Roughly 12 years ago, Amnesia: The Dark Descent released and accomplished three major things: It brought the whole sub-genre of “hide from spooky things you can’t fight back against” to the forefront, it sky-rocketed Pewdiepie to record-breaking subscriber numbers and, most importantly, it gave us all a righteous spook.
To celebrate Halloween we have chosen Amnesia as our game of the week. Whether you claimed the Amnesia Collection (featuring The Dark Descent and A Machine For Pigs) for free on Steam in 2018 or on the Epic Games Store in 2020, there’s several stores you can play it (or also buy it) on. We’ll include a list at the bottom of the article.
You wake up in an eerie corridor with no memory of who you are, aside from a note from your past self. The rest of the game has you slowly remembering who you were (through flashbacks and letters scattered throughout Brennenburg Castle) before the game started and, more importantly, what you did. Your objective is to stop another man from achieving his sinister goals, no matter the cost.
That’s all you’re getting in terms of story, as we’d like to keep this article spoiler-free for those of you who somehow managed to dodge playing this game for twelve years. Having played through the game four times, however, we’ve got a few (again, mostly spoiler-free) tips to share with you as you undertake this spookiest of journeys:
- Always watch your physical and mental health status (by pressing TAB). Being wounded slows you down, while having your head pound and your hands shake can trigger some… unfortunate events.
- Aside from puzzle-related items (more on that later), there’s two indispensable resources you should always be on the lookout for: Tinderboxes and Lamp Oil.
- Tinderboxes are used to light up candles and torches littered throughout the castle. They’re great for rooms you might spend additional time in.
- Lamp Oil powers up your lamp and is indispensable in some of the darker corners of the castle. Conserving your oil and only using it when absolutely necessary can save you enough oil to complete the entire game without using a single Tinderbox!
- Not all enemies function the same.
- Make full use of your ears and listen!
Possibly the most important aspect of any horror game, especially those where all you can do is hide from monsters, is the atmosphere. What separated Amnesia from other titles in 2010 wasn’t just the “can’t fight back” gimmick, but also the care that went into designing Brennenburg Castle. The visuals are permanently eerie, with only the few ‘hub’ areas sending you hopeful, tranquil vibes. The sound design is exquisitely balanced (and even so, much improved upon in later installments!) and serves as both a mood-setting system and a fully-fledged game mechanic. Remember to always be listening.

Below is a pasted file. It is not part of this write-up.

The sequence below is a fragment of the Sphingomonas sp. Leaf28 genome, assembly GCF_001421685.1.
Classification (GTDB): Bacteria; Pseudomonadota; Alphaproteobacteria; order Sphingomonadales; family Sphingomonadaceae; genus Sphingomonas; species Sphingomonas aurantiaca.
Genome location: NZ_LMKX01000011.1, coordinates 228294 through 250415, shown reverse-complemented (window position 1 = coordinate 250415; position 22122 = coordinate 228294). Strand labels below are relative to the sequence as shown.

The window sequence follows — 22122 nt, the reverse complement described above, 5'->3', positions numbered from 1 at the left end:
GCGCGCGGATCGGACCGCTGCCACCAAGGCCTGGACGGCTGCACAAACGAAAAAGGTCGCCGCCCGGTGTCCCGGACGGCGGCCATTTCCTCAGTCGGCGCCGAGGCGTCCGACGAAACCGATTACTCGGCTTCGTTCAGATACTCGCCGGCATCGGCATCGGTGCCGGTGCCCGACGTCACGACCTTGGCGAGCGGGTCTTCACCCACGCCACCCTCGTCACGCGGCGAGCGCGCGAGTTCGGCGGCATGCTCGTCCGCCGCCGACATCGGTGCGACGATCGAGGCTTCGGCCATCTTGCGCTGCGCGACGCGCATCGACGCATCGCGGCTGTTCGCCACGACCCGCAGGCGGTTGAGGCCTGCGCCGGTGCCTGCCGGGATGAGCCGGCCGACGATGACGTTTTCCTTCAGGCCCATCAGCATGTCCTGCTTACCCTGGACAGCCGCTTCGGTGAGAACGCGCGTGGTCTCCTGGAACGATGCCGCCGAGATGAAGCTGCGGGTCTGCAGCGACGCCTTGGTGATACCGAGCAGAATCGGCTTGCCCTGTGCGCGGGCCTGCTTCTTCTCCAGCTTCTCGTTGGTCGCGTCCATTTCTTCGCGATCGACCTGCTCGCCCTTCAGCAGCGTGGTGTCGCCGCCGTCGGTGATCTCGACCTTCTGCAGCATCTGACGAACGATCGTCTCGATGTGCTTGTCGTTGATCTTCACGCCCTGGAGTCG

Something else that also deserves a paragraph of its own are the puzzles. They range from fairly simple, to fairly complex, but do not be disheartened. The Dark Descent isn’t the kind of game that has you searching for solutions every five minutes. Carefully reading instructions (found in letters near the puzzle area) goes a long way to quickly crafting whatever item is required of you and also saves up on lamp oil.
The game does a great job of sending you on ‘reagent runs’ for whatever thing you need to create in order to advance. Need some chemical compound? Why, just take a quick trip to the storage room, which contains an unnatural darkness. Surely there’s nothing there, waiting to pounce on your from the shadows? Expect to be sent to lots of rooms with uncanny names.
You can grab Amnesia: The Dark Descent for PC on the following stores:
The Dark Descent also spawned the following sequels (which follow different characters in the same universe):
- Amnesia: A Machine for Pigs, a highly philosophical horror show that takes place at the turn of the 19th century.
- Amnesia: Rebirth, the ‘official’ Amnesia 2, which digs deeper into the mystery of certain… things I can’t spoil from The Dark Descent.
I’d also like to give a special shout-out to SOMA, a game developed by the same studio but set in a futuristic ocean-floor station, where everything goes wrong as well. You can read more about it here.
Have you played Amnesia: The Dark Descent? Are you ready to give it a shot on the night when the veil between the world of the living, and that of the dead, is at its thinnest? Let us know in the comments below!
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